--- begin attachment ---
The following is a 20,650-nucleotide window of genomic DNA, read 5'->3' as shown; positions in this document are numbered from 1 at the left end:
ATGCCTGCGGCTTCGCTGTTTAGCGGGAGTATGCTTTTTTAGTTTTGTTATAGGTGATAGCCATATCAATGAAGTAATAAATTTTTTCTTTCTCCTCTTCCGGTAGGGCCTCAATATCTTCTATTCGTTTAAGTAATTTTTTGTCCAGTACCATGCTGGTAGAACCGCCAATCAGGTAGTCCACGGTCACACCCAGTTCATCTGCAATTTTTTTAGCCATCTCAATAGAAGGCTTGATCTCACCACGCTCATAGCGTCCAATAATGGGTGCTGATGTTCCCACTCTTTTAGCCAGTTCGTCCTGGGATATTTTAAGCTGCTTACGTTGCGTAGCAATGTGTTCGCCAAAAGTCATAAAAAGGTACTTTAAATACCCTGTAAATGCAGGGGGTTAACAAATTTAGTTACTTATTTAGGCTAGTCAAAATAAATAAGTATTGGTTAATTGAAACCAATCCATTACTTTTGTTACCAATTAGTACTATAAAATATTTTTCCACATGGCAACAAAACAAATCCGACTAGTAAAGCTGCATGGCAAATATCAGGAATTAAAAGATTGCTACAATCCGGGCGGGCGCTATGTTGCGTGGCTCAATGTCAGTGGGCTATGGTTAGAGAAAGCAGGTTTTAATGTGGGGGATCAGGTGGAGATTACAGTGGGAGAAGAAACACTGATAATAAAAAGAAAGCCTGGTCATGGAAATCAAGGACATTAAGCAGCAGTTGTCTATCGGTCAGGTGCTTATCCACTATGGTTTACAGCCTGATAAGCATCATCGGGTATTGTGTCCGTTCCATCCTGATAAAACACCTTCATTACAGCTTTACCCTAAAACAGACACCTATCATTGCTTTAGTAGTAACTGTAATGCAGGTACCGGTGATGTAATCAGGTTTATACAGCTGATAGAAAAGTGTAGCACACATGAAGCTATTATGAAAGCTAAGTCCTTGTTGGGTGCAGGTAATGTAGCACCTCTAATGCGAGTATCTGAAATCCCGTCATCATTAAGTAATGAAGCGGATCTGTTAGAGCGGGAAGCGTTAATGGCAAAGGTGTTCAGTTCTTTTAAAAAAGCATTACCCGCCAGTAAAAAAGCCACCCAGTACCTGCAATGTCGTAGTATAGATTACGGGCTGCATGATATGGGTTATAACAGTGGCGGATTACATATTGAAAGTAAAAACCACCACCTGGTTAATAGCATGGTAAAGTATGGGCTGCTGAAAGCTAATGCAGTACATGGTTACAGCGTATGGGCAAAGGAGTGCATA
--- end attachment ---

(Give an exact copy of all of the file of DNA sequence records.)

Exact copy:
The following is a 20,650-nucleotide window of genomic DNA, read 5'->3' as shown; positions in this document are numbered from 1 at the left end:
ATGCCTGCGGCTTCGCTGTTTAGCGGGAGTATGCTTTTTTAGTTTTGTTATAGGTGATAGCCATATCAATGAAGTAATAAATTTTTTCTTTCTCCTCTTCCGGTAGGGCCTCAATATCTTCTATTCGTTTAAGTAATTTTTTGTCCAGTACCATGCTGGTAGAACCGCCAATCAGGTAGTCCACGGTCACACCCAGTTCATCTGCAATTTTTTTAGCCATCTCAATAGAAGGCTTGATCTCACCACGCTCATAGCGTCCAATAATGGGTGCTGATGTTCCCACTCTTTTAGCCAGTTCGTCCTGGGATATTTTAAGCTGCTTACGTTGCGTAGCAATGTGTTCGCCAAAAGTCATAAAAAGGTACTTTAAATACCCTGTAAATGCAGGGGGTTAACAAATTTAGTTACTTATTTAGGCTAGTCAAAATAAATAAGTATTGGTTAATTGAAACCAATCCATTACTTTTGTTACCAATTAGTACTATAAAATATTTTTCCACATGGCAACAAAACAAATCCGACTAGTAAAGCTGCATGGCAAATATCAGGAATTAAAAGATTGCTACAATCCGGGCGGGCGCTATGTTGCGTGGCTCAATGTCAGTGGGCTATGGTTAGAGAAAGCAGGTTTTAATGTGGGGGATCAGGTGGAGATTACAGTGGGAGAAGAAACACTGATAATAAAAAGAAAGCCTGGTCATGGAAATCAAGGACATTAAGCAGCAGTTGTCTATCGGTCAGGTGCTTATCCACTATGGTTTACAGCCTGATAAGCATCATCGGGTATTGTGTCCGTTCCATCCTGATAAAACACCTTCATTACAGCTTTACCCTAAAACAGACACCTATCATTGCTTTAGTAGTAACTGTAATGCAGGTACCGGTGATGTAATCAGGTTTATACAGCTGATAGAAAAGTGTAGCACACATGAAGCTATTATGAAAGCTAAGTCCTTGTTGGGTGCAGGTAATGTAGCACCTCTAATGCGAGTATCTGAAATCCCGTCATCATTAAGTAATGAAGCGGATCTGTTAGAGCGGGAAGCGTTAATGGCAAAGGTGTTCAGTTCTTTTAAAAAAGCATTACCCGCCAGTAAAAAAGCCACCCAGTACCTGCAATGTCGTAGTATAGATTACGGGCTGCATGATATGGGTTATAACAGTGGCGGATTACATATTGAAAGTAAAAACCACCACCTGGTTAATAGCATGGTAAAGTATGGGCTGCTGAAAGCTAATGCAGTACATGGTTACAGCGTATGGGCAAAGGAGTGCATA